Youth Empowerment Solutions

The Youth Empowerment Solutions Program (or “YES”) is designed to help 6th-8th grade students develop the knowledge and skills they need to plan and lead community change projects here in Stockbridge. SRSLY believes that the best way to make positive changes in our community, and reduce destructive behaviors like underage drinking and drug use, is to let youth take the lead. The YES Program prepares them to do just that.

The YES Program was developed by the Prevention Research Center of Michigan, at the University of Michigan School of Public Health. The SRSLY Coalition is implementing the YES Program in Stockbridge in order to empower young people and create positive community change. With permission from the original authors, SRSLY has adjusted the original curriculum to specifically target destructive behavior in Stockbridge youth.

The free program consists of five in-service trainings and additional team meetings as needed through the end of the school year. The in-service trainings cover teamwork, leadership and project planning. The program includes a community asset visit, a discussion with community leaders, and a “windshielding” activity, during which youth learn how to identify community assets and liabilities.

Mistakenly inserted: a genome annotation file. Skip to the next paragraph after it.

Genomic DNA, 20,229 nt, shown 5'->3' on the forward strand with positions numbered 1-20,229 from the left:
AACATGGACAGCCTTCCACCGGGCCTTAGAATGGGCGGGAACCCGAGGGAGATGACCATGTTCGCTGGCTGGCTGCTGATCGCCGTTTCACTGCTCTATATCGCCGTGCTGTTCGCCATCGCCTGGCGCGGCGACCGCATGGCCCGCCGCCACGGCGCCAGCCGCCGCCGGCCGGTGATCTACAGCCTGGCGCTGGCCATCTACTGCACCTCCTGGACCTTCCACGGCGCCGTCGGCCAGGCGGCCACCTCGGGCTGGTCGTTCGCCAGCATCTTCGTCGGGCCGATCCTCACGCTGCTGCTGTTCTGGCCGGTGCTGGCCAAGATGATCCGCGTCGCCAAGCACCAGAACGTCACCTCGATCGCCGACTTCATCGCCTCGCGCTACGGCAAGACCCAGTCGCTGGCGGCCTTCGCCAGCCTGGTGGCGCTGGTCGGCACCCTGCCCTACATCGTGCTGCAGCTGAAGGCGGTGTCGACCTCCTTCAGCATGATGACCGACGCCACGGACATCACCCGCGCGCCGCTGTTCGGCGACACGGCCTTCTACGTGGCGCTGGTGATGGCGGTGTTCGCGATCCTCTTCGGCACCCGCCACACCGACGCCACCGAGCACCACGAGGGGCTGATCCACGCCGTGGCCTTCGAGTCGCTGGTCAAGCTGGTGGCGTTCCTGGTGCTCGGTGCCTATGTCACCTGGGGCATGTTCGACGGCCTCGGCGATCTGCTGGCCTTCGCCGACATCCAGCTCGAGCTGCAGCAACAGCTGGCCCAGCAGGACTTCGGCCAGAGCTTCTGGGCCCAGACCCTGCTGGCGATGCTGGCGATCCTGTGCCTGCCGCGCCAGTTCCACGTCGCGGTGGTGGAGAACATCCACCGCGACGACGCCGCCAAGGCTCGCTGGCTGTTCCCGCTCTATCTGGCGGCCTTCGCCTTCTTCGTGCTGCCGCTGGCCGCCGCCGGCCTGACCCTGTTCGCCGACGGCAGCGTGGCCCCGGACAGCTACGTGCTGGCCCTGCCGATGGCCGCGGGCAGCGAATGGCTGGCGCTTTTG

Guiding Good Choices

Guiding Good Choices (GGC) is highly effective in reducing drug and alcohol use among kids whose parents participate. In fact, kids whose parents participate are 40% less likely to use drugs and alcohol than kids whose parents don’t.

GGC consists of one two-hour workshop per week, for five weeks. Parents enjoy this skill-based program, and agree that their children’s health and safety are worth the ten-hour time investment.

During lively, interactive workshops, parents learn practical skills to help them strengthen their relationship with their children, and help kids avoid drug use and other problems. Parents who have completed GGC in Chelsea with SRSLY have said:

“The Guiding Good Choices program gave me a better understanding of the pressure our children experience to use drugs and alcohol. It underscored the importance of talking openly about the risks of drug and alcohol use, and expressing my values.”

“I didn’t think Guiding Good Choices was for me since I have a degree in child development, but now that I’ve taken the course, I feel like I made it just in time as a soon-to-be middle school parent.”

“I enjoyed the variety of teaching methods, and interactive discussion with other parents. We were able to share our own experiences, and learn from the experiences of others.”

“It can be intimidating to talk to kids about alcohol use, and a lot of parents want to avoid conflict with their kids, so they just don’t tackle the subject. Parents want their kids to say no to drugs and alcohol, but they do not always know what they can do to make sure that happens. I want to give parents tools and strategies to help prevent tragedies, including youth deaths due to overdoses or accidents.”

There are two ways parents can participate in GGC:

  1. Sign up for a session (already scheduled).
  2. Schedule your own session. Groups of eight or more who would like to complete GGC can schedule a private session at a time and place that is convenient for your group.